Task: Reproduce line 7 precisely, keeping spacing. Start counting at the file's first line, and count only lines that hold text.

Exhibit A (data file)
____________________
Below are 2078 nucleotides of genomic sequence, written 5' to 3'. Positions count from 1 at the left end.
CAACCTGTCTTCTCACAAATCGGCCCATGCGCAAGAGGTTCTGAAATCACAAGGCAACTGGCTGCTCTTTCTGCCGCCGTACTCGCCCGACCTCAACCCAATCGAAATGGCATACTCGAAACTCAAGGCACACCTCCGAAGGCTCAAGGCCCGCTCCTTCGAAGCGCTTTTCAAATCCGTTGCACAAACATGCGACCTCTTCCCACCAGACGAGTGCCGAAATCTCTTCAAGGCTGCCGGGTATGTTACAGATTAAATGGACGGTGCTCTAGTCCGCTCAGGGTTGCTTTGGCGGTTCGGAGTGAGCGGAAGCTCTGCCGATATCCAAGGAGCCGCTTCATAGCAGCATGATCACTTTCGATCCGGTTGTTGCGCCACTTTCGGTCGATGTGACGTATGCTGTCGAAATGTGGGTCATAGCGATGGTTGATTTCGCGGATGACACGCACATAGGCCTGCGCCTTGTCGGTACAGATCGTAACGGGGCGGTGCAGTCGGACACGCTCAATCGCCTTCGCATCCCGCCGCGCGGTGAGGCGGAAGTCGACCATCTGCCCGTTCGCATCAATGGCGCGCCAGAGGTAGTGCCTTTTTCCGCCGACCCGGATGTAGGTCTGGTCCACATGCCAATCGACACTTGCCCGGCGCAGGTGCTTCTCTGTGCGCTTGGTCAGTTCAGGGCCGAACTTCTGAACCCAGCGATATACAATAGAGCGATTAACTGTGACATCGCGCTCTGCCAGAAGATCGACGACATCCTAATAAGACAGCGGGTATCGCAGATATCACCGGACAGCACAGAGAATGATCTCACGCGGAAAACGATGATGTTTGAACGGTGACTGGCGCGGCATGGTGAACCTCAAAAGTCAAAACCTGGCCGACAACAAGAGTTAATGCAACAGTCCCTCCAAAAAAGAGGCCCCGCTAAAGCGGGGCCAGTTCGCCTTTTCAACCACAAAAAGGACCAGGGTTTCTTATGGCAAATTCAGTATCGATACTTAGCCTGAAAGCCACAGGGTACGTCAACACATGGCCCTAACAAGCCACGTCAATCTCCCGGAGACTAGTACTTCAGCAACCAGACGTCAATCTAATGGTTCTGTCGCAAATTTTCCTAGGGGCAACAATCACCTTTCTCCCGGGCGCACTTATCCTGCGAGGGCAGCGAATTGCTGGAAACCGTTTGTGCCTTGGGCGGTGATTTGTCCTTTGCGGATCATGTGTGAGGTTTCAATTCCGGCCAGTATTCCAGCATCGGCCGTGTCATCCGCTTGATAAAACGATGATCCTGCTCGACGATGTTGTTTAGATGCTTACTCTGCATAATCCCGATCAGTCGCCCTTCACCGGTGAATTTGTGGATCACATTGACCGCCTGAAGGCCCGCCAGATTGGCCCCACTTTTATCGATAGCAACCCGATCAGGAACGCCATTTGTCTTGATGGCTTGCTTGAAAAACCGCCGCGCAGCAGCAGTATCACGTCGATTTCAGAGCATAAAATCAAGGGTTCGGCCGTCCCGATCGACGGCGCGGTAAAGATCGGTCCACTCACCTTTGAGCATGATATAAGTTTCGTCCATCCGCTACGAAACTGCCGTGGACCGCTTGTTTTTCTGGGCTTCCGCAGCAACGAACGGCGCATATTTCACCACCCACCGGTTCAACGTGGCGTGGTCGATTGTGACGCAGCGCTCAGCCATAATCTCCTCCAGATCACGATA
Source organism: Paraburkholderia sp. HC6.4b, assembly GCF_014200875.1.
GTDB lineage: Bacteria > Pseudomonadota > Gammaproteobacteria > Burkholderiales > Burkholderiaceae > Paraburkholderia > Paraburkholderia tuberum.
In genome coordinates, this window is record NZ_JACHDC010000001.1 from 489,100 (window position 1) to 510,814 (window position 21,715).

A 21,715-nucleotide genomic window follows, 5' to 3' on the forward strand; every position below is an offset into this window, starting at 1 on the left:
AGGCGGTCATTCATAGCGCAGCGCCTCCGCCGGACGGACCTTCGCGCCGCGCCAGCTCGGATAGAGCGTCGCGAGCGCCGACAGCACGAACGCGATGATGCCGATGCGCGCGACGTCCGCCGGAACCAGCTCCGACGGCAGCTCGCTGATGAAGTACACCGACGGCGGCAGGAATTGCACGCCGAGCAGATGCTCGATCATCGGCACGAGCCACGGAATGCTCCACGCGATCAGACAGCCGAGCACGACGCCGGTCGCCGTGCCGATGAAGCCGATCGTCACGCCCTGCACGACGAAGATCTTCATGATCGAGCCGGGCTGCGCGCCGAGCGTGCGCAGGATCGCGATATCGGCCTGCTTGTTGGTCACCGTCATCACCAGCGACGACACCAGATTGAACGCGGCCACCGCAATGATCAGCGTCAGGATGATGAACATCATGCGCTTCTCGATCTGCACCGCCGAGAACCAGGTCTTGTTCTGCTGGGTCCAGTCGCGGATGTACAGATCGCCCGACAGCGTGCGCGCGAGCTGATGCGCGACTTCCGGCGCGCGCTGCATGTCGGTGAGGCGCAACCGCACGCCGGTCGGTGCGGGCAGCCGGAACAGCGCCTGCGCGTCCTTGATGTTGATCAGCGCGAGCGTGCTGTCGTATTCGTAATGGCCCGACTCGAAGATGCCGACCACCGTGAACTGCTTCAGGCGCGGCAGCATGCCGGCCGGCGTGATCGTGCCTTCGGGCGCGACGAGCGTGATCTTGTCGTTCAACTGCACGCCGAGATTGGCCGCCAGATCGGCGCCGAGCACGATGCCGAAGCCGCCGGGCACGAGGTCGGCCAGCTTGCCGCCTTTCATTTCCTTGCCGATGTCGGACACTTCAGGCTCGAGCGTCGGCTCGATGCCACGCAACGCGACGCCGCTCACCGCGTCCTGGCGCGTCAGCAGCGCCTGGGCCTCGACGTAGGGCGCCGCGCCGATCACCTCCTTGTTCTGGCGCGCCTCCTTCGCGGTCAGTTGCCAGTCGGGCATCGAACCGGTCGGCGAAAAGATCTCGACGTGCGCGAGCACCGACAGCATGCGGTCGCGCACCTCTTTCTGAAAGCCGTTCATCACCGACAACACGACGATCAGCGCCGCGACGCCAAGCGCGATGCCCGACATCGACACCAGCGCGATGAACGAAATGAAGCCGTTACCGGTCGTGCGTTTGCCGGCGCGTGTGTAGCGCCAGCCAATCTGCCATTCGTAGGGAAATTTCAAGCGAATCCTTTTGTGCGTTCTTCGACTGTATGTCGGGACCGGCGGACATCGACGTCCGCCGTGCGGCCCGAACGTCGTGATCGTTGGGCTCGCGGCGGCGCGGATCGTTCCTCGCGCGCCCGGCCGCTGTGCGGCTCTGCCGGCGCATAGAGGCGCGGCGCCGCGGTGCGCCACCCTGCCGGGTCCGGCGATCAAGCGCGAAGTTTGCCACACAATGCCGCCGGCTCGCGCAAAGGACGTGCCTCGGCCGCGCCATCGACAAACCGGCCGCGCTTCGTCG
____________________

AGGCGGTCATTCATAGCGCAGCGCCTCCGCCGGACGGACCTTCGCGCCGCGCCAGCTCGGATAGAGCGTCGCGAGCGCCGACAGCACGAACGCGATGATGCCGATGCGCGCGACGTCCGCCGGAACCAGCTCCGACGGCAGCTCGCTGATGAAGTACACCGACGGCGGCAGGAATTGCACGCCGAGCAGATGCTCGATCATCGGCACGAGCCACGGAATGCTCCACGCGATCAGACAGCCGAGCACGACGCCGGTCGCCGTGCCGATGAAGCCGATCGTCACGCCCTGCACGACGAAGATCTTCATGATCGAGCCGGGCTGCGCGCCGAGCGTGCGCAGGATCGCGATATCGGCCTGCTTGTTGGTCACCGTCATCACCAGCGACGACACCAGATTGAACGCGGCCACCGCAATGATCAGCGTCAGGATGATGAACATCATGCGCTTCTCGATCTGCACCGCCGAGAACCAGGTCTTGTTCTGCTGGGTCCAGTCGCGGATGTACAGATCGCCCGACAGCGTGCGCGCGAGCTGATGCGCGACTTCCGGCGCGCGCTGCATGTCGGTGAGGCGCAACCGCACGCCGGTCGGTGCGGGCAGCCGGAACAGCGCCTGCGCGTCCTTGATGTTGATCAGCGCGAGCGTGCTGTCGTATTCGTAATGGCCCGACTCGAAGATGCCGACCACCGTGAACTGCTTCAGGCGCGGCAGCATGCCGGCCGGCGTGATCGTGCCTTCGGGCGCGACGAGCGTGATCTTGTCGTTCAACTGCACGCCGAGATTGGCCGCCAGATCGGCGCCGAGCACGATGCCGAAGCCGCCGGGCACGAGGTCGGCCAGCTTGCCGCCTTTCATTTCCTTGCCGATGTCGGACACTTCAGGCTCGAGCGTCGGCTCGATGCCACGCAACGCGACGCCGCTCACCGCGTCCTGGCGCGTCAGCAGCGCCTGGGCCTCGACGTAGGGCGCCGCGCCGATCACCTCCTTGTTCTGGCGCGCCTCCTTCGCGGTCAGTTGCCAGTCGGGCATCGAACCGGTCGGCGAAAAGATCTCGACGTGCGCGAGCACCGACAGCATGCGGTCGCGCACCTCTTTCTGAAAGCCGTTCATCACCGACAACACGACGATCAGCGCCGCGACGCCAAGCGCGATGCCCGACATCGACACCAGCGCGATGAACGAAATGAAGCCGTTACCGGTCGTGCGTTTGCCGGCGCGTGTGTAGCGCCAGCCAATCTGCCATTCGTAGGGAAATTTCAAGCGAATCCTTTTGTGCGTTCTTCGACTGTATGTCGGGACCGGCGGACATCGACGTCCGCCGTGCGGCCCGAACGTCGTGATCGTTGGGCTCGCGGCGGCGCGGATCGTTCCTCGCGCGCCCGGCCGCTGTGCGGCTCTGCCGGCGCATAGAGGCGCGGCGCCGCGGTGCGCCACCCTGCCGGGTCCGGCGATCAAGCGCGAAGTTTGCCACACAATGCCGCCGGCTCGCGCAAAGGACGTGCCTCGGCCGCGCCATCGACAAACCGGCCGCGCTTCGTCG